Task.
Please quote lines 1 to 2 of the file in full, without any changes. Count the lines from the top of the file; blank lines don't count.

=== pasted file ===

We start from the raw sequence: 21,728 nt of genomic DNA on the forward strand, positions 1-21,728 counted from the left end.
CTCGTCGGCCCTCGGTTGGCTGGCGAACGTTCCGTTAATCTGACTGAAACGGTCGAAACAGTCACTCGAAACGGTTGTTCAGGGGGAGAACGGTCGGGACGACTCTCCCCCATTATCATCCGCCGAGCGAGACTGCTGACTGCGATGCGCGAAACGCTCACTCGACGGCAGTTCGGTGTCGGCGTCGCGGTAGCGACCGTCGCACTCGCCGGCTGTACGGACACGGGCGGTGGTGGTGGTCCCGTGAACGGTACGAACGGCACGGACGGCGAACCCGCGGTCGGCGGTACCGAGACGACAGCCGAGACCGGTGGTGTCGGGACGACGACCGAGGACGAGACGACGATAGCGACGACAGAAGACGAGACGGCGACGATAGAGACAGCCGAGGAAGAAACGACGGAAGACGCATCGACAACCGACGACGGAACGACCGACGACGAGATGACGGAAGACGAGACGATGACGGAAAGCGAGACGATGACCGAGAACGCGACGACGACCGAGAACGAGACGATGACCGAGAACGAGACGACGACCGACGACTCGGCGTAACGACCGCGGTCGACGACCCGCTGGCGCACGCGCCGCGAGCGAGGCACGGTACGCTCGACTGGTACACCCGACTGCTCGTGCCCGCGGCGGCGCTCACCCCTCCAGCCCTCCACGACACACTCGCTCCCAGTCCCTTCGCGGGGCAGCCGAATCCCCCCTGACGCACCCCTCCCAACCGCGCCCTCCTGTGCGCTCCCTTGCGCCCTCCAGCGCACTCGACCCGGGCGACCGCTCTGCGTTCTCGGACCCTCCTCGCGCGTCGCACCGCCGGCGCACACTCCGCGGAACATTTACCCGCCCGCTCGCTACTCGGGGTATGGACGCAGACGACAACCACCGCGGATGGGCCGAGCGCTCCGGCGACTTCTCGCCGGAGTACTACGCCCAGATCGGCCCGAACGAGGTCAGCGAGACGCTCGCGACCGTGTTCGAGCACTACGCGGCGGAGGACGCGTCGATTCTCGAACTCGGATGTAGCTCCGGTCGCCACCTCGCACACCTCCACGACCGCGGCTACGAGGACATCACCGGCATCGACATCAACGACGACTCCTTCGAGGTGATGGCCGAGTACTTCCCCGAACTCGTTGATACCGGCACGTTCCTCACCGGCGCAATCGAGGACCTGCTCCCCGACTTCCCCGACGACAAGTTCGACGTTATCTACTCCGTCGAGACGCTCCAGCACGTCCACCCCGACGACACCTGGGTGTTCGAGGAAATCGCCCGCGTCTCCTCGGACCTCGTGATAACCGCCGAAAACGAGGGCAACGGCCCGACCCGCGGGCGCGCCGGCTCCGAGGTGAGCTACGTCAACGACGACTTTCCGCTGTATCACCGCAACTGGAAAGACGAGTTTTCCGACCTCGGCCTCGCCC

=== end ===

We start from the raw sequence: 21,728 nt of genomic DNA on the forward strand, positions 1-21,728 counted from the left end.
CTCGTCGGCCCTCGGTTGGCTGGCGAACGTTCCGTTAATCTGACTGAAACGGTCGAAACAGTCACTCGAAACGGTTGTTCAGGGGGAGAACGGTCGGGACGACTCTCCCCCATTATCATCCGCCGAGCGAGACTGCTGACTGCGATGCGCGAAACGCTCACTCGACGGCAGTTCGGTGTCGGCGTCGCGGTAGCGACCGTCGCACTCGCCGGCTGTACGGACACGGGCGGTGGTGGTGGTCCCGTGAACGGTACGAACGGCACGGACGGCGAACCCGCGGTCGGCGGTACCGAGACGACAGCCGAGACCGGTGGTGTCGGGACGACGACCGAGGACGAGACGACGATAGCGACGACAGAAGACGAGACGGCGACGATAGAGACAGCCGAGGAAGAAACGACGGAAGACGCATCGACAACCGACGACGGAACGACCGACGACGAGATGACGGAAGACGAGACGATGACGGAAAGCGAGACGATGACCGAGAACGCGACGACGACCGAGAACGAGACGATGACCGAGAACGAGACGACGACCGACGACTCGGCGTAACGACCGCGGTCGACGACCCGCTGGCGCACGCGCCGCGAGCGAGGCACGGTACGCTCGACTGGTACACCCGACTGCTCGTGCCCGCGGCGGCGCTCACCCCTCCAGCCCTCCACGACACACTCGCTCCCAGTCCCTTCGCGGGGCAGCCGAATCCCCCCTGACGCACCCCTCCCAACCGCGCCCTCCTGTGCGCTCCCTTGCGCCCTCCAGCGCACTCGACCCGGGCGACCGCTCTGCGTTCTCGGACCCTCCTCGCGCGTCGCACCGCCGGCGCACACTCCGCGGAACATTTACCCGCCCGCTCGCTACTCGGGGTATGGACGCAGACGACAACCACCGCGGATGGGCCGAGCGCTCCGGCGACTTCTCGCCGGAGTACTACGCCCAGATCGGCCCGAACGAGGTCAGCGAGACGCTCGCGACCGTGTTCGAGCACTACGCGGCGGAGGACGCGTCGATTCTCGAACTCGGATGTAGCTCCGGTCGCCACCTCGCACACCTCCACGACCGCGGCTACGAGGACATCACCGGCATCGACATCAACGACGACTCCTTCGAGGTGATGGCCGAGTACTTCCCCGAACTCGTTGATACCGGCACGTTCCTCACCGGCGCAATCGAGGACCTGCTCCCCGACTTCCCCGACGACAAGTTCGACGTTATCTACTCCGTCGAGACGCTCCAGCACGTCCACCCCGACGACACCTGGGTGTTCGAGGAAATCGCCCGCGTCTCCTCGGACCTCGTGATAACCGCCGAAAACGAGGGCAACGGCCCGACCCGCGGGCGCGCCGGCTCCGAGGTGAGCTACGTCAACGACGACTTTCCGCTGTATCACCGCAACTGGAAAGACGAGTTTTCCGACCTCGGCCTCGCCC